Investors polled in the BofA survey do not expect a peak for European equities until next year: only one out of 10 investors expect European equities to reach a peak this quarter, with a plurality thinking a peak is unlikely to be reached until next year.

We also saw some investment banks pushing European equities again, with drivers including positive economic momentum, more attractive valuations, stronger earnings growth and economic support from the EU Recovery Fund.

Week in Review

European Markets

A choppy week for European equity markets as the STOXX Europe 600 Index stalled after making all-time highs at the start of the month. As has been the way recently, it felt like we really took our lead from events in the United States rather than European- specific catalysts. Focus remains on inflation after the US data last week—last week, we had inflation data points from the European Union (EU) (CPI at 1.6% YoY) and the United Kingdom (CPI at 1.5% YoY).

With investor nerves rattled on Wednesday (19 May) after a global de-risking and a meltdown in cryptocurrency, it’s not surprising to see defensive names outperform in Europe (health care +1.7%, utilities +1.4%). Automobiles also fared well after positive commentary from Daimler.

The laggards were the basic resources (down 3.6% on the week) amid comments out of China on stabilising the market. Crude oil declined a bit as easing restrictions bring Iran came back on tap. Having said that, the sector is still a strong year-to-date performer.

European Data: Another Upside Surprise

Monetary stimulus, fiscal measures, and a pickup in demand globally continue to drive the recovery from the COVID-19 recession in Europe.  Outside of the inflation data, which was less exciting from Europe, the Purchasing Managers’ Index (PMI) for May were the focal point last week. Readings in the eurozone showed a speedy recovery in the services sector as well as impressive growth in manufacturing, with the manufacturing PMI remaining close to the record level hit in April.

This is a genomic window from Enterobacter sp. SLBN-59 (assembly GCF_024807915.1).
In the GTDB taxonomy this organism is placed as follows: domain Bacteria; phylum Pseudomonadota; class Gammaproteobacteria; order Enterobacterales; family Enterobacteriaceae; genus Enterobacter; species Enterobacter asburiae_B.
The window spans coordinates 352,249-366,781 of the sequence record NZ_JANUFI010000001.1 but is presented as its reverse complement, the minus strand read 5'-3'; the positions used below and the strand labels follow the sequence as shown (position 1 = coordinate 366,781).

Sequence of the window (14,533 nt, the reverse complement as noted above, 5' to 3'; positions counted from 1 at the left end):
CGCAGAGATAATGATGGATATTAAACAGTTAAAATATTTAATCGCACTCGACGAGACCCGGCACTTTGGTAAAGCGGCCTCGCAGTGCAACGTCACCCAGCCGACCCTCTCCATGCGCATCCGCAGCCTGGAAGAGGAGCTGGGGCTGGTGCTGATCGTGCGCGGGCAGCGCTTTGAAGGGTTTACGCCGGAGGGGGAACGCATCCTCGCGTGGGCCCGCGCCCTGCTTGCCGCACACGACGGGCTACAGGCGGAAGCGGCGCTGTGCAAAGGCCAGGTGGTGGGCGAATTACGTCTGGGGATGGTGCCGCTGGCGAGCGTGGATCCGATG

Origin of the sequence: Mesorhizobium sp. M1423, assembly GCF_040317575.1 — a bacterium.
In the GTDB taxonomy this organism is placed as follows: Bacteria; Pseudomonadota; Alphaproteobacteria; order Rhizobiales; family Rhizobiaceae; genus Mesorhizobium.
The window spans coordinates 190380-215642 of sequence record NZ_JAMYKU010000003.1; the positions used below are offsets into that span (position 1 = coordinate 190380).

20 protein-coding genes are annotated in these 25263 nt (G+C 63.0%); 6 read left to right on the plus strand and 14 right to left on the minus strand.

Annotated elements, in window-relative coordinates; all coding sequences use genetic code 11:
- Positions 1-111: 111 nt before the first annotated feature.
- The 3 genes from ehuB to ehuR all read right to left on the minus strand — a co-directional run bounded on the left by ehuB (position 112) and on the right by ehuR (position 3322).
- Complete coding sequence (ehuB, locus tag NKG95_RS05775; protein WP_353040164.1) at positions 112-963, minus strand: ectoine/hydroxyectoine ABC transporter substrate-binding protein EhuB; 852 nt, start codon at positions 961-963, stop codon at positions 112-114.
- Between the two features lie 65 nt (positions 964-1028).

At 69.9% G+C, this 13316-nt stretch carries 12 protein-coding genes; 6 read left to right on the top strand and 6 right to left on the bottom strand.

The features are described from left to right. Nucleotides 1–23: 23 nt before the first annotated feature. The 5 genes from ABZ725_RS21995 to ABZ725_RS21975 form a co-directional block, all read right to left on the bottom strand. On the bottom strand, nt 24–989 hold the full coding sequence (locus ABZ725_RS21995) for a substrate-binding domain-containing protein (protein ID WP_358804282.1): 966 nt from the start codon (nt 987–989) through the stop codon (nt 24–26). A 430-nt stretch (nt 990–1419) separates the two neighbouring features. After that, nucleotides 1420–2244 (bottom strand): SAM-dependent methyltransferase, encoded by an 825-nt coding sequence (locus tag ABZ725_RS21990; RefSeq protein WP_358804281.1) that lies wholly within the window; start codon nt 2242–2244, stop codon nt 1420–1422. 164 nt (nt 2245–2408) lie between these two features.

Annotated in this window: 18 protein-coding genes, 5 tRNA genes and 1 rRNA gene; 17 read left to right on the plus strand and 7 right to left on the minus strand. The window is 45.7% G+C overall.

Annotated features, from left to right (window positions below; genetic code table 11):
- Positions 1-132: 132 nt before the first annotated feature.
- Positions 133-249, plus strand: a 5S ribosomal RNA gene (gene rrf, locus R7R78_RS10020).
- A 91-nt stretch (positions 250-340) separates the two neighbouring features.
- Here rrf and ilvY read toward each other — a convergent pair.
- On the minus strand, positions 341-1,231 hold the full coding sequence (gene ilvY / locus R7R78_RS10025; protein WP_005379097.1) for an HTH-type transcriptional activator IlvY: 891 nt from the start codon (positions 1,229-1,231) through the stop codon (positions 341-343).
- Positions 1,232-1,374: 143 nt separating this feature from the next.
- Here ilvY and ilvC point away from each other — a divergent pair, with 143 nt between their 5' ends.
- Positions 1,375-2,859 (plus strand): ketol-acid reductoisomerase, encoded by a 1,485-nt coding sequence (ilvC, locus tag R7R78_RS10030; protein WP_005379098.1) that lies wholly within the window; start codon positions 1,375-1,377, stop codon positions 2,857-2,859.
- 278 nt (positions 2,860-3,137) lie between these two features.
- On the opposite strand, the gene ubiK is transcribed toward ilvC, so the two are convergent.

Services hit a new 35-month high of 55.1, and as the vaccination effort continues to ramp up, we would anticipate further gains in the coming months. Demand is strong, with the increase in new orders accelerating to its highest reading since June 2006. The employment index was also better for the fourth consecutive month. The flash composite output PMI for the region came in well ahead of consensus, hitting a 39-month high at 56.9.

The UK picture was even better, with the composite output PMI for May hitting 62.0, its highest level since January 1998. This was from an already-elevated 60.7 in April and has benefited from a huge gain in the Manufacturing PMI, which hit a record 66.1 in May.

We also saw an impressive bounce in UK April retail sales. It will be interesting to see how central banks react, especially since there are signs that the recovery is creating capacity issues and causing disruption to supply chains, adding to pricing pressures. However, inflation pressures in the eurozone remain less severe than in the United States, meaning the ECB should still be able to move cautiously. As mentioned above, Lagarde again dismissed concerns over inflation, saying that inflationary pressures driven by the economic rebound were of a “temporary nature”.

United States

Volatility crept back into US equity markets last week with a variety of factors providing the push and pull. Inflation, COVID-19 case trends, economic reopenings, commodity price moves and the infrastructure bill have all been cited as drivers of market moves.

April Federal Open Market Committee (FOMC) minutes showed the Fed talked about tapering, though economists don’t seem to be changing their tapering timeline. Despite the volatility, the S&P 500 Index closed last week down just 0.4% after rallying in the latter half of the week and recovering most of its losses.

The CBOE VIX Index, a measure of market volatility, nearly hit 26 on Wednesday (19 May). US equities saw their smallest inflow in seven weeks of US$1.2 billion. On a sector basis, the defensives were among the outperformers last week with real estate investment trusts (REITs) up 0.9%, health care up 0.7% and utilities up 0.3%. At the other end, industrials and energy lagged, down 1.7% and 2.8% respectively, as commodity prices dipped.

The selloff in cryptocurrency also garnered attention, with Bitcoin -23% last week.

Potential tax increases to pay for US President Joe Biden’s US infrastructure plan remain a point of contention in the United States, with gaps between corporate rates across the globe also causing some friction.